One of the biggest challenges for working parents is how to balance leaning into a demanding corporate career with caring responsibilities. In an era of mass customisation, the smart answer is to customise your job.
Inflexible flexible working policies?
Chances are, your employer offers flexible working policies. The problem is that often they’re not only inflexible in their application, but also likely to sit within rigid corporate cultures and entrenched working practices that deny the possibility of combining parenthood with a senior career. It’s no surprise that research reveals the most common flexible arrangement women opt for is some form of part-time working –experiencing the well documented “part-time pay penalty” and taking a hit on longer term career prospects.
Offering reduced hours arrangements is neither truly flexible nor effective – it’s merely a way of squeezing those employees unable to balance outside responsibilities with stringent full-time hours into traditional workplace arrangements.
In an era where almost anything can be customized, the smart answer is to customize your job. Given available technology and the relentless drive towards 24/7 working, there’s never been a better time to redesign full-time jobs. The challenge lies in identifying an arrangement you can be confident will work for you.
Ready to customize your full-time job for better balance?
Use this four-step process to customize your manager level full-time job so you can remain on the career ladder and live a more balanced life.
1. List the Key Tasks for which your employer hired you
The key parts of your job are the parts of your job where the majority of your focus should lie. You need to start here, and it’ s essential for two reasons. Firstly, it will remind you of the skills, qualifications and experience (both prior and gained inside your current organisation) that make you valuable to your employer.
And secondly, it will identify clearly the “deliverables” on which your workplace performance should be assessed. One of the biggest challenges where a flexible arrangement involves remote working, is making sure senior managers are assessing you on outputs, not presence.
Now is also a good time to identify those parts of your job which eat into your time but don’t actually require your level of skill. Can they be delegated? Automated? Or perhaps even eliminated?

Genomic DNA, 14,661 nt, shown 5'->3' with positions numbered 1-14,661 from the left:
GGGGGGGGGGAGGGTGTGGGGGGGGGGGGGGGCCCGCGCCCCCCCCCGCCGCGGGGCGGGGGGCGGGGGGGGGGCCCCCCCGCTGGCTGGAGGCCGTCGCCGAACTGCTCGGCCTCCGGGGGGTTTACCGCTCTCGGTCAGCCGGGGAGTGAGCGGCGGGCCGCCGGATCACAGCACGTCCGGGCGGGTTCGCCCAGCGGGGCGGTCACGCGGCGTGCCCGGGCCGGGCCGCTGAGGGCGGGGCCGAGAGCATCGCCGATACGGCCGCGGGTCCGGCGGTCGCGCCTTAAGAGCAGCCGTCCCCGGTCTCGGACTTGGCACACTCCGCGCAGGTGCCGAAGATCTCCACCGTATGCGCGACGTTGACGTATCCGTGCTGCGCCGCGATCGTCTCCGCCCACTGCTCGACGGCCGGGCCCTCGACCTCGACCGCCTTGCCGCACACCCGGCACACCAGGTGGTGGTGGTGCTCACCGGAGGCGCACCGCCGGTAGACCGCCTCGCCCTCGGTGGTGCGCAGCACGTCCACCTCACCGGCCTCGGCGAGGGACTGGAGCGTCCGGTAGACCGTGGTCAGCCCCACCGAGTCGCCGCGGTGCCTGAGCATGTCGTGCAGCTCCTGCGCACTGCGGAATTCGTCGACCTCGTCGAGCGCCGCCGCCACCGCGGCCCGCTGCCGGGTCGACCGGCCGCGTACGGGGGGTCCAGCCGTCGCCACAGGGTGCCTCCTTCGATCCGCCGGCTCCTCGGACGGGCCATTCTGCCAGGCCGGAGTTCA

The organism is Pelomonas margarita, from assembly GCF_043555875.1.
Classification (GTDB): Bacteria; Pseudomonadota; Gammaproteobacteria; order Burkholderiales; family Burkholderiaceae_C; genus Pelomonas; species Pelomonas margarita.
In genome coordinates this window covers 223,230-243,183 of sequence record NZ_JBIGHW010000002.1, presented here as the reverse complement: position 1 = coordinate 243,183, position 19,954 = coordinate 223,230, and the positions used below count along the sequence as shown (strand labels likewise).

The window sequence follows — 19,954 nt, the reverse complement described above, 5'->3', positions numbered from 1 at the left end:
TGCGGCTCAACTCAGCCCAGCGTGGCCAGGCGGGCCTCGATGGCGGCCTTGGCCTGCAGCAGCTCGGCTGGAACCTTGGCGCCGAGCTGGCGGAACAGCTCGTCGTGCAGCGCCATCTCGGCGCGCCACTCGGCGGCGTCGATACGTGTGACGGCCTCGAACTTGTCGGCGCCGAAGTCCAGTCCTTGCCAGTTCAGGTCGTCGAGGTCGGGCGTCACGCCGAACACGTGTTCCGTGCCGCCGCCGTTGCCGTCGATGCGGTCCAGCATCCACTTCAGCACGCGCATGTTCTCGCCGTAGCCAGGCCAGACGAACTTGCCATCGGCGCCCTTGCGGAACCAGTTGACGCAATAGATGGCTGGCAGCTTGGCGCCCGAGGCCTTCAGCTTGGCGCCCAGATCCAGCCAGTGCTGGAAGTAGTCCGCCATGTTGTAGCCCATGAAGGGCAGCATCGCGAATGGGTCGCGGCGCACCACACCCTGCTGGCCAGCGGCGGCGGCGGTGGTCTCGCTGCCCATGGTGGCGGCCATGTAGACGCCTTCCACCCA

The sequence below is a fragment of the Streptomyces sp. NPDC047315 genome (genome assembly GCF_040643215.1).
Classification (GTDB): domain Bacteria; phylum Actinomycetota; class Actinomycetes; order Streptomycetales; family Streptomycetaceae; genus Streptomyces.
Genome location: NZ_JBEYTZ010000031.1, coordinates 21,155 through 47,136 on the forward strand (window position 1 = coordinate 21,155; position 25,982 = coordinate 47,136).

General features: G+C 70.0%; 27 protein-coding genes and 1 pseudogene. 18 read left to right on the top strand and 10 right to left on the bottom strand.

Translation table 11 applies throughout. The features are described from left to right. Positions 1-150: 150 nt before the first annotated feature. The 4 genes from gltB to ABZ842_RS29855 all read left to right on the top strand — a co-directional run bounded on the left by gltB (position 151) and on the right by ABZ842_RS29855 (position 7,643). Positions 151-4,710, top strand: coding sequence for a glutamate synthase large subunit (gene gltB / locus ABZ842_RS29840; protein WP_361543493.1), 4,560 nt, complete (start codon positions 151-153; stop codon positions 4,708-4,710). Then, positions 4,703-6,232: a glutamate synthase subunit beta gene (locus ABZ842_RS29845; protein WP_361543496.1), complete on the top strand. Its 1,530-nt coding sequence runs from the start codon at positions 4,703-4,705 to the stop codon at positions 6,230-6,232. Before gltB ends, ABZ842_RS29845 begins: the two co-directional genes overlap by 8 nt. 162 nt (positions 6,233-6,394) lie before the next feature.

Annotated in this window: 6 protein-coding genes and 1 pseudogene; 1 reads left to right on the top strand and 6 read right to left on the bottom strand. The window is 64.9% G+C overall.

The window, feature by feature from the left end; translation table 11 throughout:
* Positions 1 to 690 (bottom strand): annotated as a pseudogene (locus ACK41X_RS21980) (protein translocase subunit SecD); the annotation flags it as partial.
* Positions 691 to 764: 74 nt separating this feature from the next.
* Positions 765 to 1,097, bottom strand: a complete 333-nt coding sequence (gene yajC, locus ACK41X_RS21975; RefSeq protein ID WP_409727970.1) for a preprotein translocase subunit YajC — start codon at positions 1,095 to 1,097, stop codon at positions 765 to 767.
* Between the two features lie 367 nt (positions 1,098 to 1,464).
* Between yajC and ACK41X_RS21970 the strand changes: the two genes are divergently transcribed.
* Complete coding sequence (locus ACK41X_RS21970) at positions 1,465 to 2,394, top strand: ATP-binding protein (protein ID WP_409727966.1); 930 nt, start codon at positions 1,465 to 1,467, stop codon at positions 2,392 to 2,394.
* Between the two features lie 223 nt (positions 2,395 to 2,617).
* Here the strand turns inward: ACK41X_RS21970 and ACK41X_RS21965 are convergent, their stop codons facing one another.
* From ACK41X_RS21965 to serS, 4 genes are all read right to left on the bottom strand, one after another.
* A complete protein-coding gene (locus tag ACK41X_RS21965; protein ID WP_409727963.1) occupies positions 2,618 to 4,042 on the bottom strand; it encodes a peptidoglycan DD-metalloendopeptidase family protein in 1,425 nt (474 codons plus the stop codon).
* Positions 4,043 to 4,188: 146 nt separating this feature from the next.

2. Identify which of your deliverables are “time critical” and which are “location critical”
Time critical tasks are things like monthly reports, location critical tasks are things like on-site training courses. So take your list of key tasks and identify which of your key tasks fall in these categories.
Reviewing these two aspects will suggest where the flexibility in the job lies. And, of course, feeding into this is the fact that few people work alone so you’ll need to give thought to how you and your colleagues can support each other’s desire for flexibility.
3. Consider your personal preference for managing the work-life interface
Thirty years of social science research into work-life balance has shown – among other things – that most people tend to have a preference over whether they keep work and life separate or integrate them.
Working in circumstances which go against your preferences is likely to make you unhappy, stressed and disengaged. Of course total separation and total integration are actually two ends of a continuum. To identify your personal style take a look at this online questionnaire developed by a leading work-life academic.
4. Identify your stakeholders
Finally, take some time to identify and list the people around you that will need to be on board for your new working arrangement to succeed. This might include customers or clients, other people inside your workplace and people in your wider network – such as partners, childcare providers and so on. At minimum you’ll need to manage your interactions with them differently; and in some cases re-negotiating existing arrangements may be necessary.
Having worked through these four steps, you’re more likely to arrive at a customised full-time job which will enable you to keep your feet on the career ladder while feeling you’re living a more balanced life. And the chances are that in most cases it will consist of small adaptations, rather than a radical re-design. Which is all to the good. As someone pointed out to me a couple of years ago “change happens best when nobody notices!”
Your final challenge will be to identify and develop the key skills you’ll need to ensure on-going success. These may include enhancing or even changing your communication style, improved self-management or even training so you can harness technology more effectively away from the office.
If your employer provides coaching or training as part of their Career Development Strategy, now’s the time to take advantage of this.
Author: Anna Meller. has spent the last 20 years making work-life balance her business. A successful consultant, thought leader, researcher and author, Anna’s accessible approach is both evidence based and pragmatic. In December 2013 she will be piloting a workshop ‘Leaning in on Our Terms‘ in London to explore the ideas shared above.